– Hey, guys! So I’ve gotten quite a few
emails saying things like, “I’m 12 years old and I
wanna learn graphic design, “but how do I even start?” So since I can be kinda
lazy, and I don’t want to type out the same answer every time, I thought I’d make a video to answer it. So, that’s this. (upbeat music) The first thing to do is understand that it takes lots of hard work. Graphic design is a skill
just like anything else. It takes a lot of time to develop your eye for layout, legibility, juxtaposition, all those other fancy design words. I was using Photoshop almost everyday, from when I was 12, until when I was 16. Now, I’ve had almost four
years on top of that, learning from what’s arguably the best arts school in the country. So don’t think that I’m about to give you some magic spell that’s going to make you
instantly great at it. Graphicus, designus! Aw, man! I still have the uncontrollable urge to use Comic Sans. So, if you really love it, and you’re willing to put in the work, then all the power to you. Back to the original question, “Where do you even start?” Not to get all Hermione on you, but I’d really suggest
going to your local library, or book store and reading some books. This is a great introduction
to type typography, the history of type,
just some basic things that you should probably know before you start actually doing it. This one is another really great book. It was actually our text
book for Typography Two, and it was written by a guy who teaches here, John Kane. It’s really easy to follow and has this funny face on the front which is just kind of hilarious! On top of typography, you might also want to learn about the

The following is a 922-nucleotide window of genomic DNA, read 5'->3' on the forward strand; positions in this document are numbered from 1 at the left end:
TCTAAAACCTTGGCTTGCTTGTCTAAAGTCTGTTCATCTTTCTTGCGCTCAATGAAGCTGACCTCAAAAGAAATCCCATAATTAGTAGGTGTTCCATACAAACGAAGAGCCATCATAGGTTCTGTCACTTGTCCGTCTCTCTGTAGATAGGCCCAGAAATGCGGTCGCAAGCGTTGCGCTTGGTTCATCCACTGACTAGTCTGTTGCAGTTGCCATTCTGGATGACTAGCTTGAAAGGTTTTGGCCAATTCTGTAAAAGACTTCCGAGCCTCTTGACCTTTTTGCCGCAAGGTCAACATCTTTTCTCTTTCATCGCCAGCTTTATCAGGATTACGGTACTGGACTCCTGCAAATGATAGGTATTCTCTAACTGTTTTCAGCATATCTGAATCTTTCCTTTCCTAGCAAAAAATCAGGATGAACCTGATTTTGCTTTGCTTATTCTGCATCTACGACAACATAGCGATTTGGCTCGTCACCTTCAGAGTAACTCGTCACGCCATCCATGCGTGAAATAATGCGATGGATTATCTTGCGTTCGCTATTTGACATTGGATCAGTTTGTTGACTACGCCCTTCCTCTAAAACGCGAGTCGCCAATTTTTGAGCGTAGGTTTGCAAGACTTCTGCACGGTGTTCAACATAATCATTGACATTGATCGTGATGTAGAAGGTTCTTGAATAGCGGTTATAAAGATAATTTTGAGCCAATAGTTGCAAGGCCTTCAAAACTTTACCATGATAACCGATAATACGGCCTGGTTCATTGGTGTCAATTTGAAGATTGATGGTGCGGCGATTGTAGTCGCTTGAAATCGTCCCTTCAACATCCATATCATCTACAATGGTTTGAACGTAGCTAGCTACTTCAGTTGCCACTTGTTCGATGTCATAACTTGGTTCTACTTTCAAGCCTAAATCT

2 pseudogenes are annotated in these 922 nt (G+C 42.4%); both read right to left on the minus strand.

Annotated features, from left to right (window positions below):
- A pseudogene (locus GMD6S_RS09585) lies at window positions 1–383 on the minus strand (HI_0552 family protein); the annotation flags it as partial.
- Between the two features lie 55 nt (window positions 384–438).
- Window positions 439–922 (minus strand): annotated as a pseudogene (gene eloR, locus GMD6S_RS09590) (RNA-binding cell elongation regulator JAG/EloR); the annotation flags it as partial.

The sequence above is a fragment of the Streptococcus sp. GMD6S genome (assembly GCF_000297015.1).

history of graphic design. This book is a really
great one to start with. It has just a really good summary of most of what you’ll need to know. There are lots of pictures too! Links to all of these can
be found in the descender. So, now that you know
what graphic design is, and your fingers are itching to make layouts and modify photos. If you already have Photoshop, Illustrator, and, or
inDesign, that’s awesome! If not, a really great
starter program is the GIMP. The jimp, the gimp? I don’t know. I’ve never actually used it, but I’ve heard it’s really good, and it’s free so, you know. Or, just work with actual paper and glue. Sometimes, the limitations
that actual paper gives you can make you even more creative. A great project is to take a poster or an ad from a magazine, and just redesign it. Make yourself stay to the
same size as the original, and use all of the same text. Even if there is a lot of it, and it’s hard to fit it all in. Really think about the audience that the ad is trying to
appeal to, and other ways that you can present the same information. Or, if you really just need to learn the programs better, then simply recreate the ad, getting it as close to the
original as you possibly can. Obviously, that’s not something you could put in your portfolio, but you’ll learn skills
that will come in so handy when you’re actually
designing your own work. Also, if you’re like 12 or
13, you’re still so young! So don’t force yourself
to do a ton of work that you’re just not interested in. Maybe you really like modifying photos, or maybe you wan to learn to layout books, or maybe you want to
combine your illustrations with expressive typography. Just keep working at whatever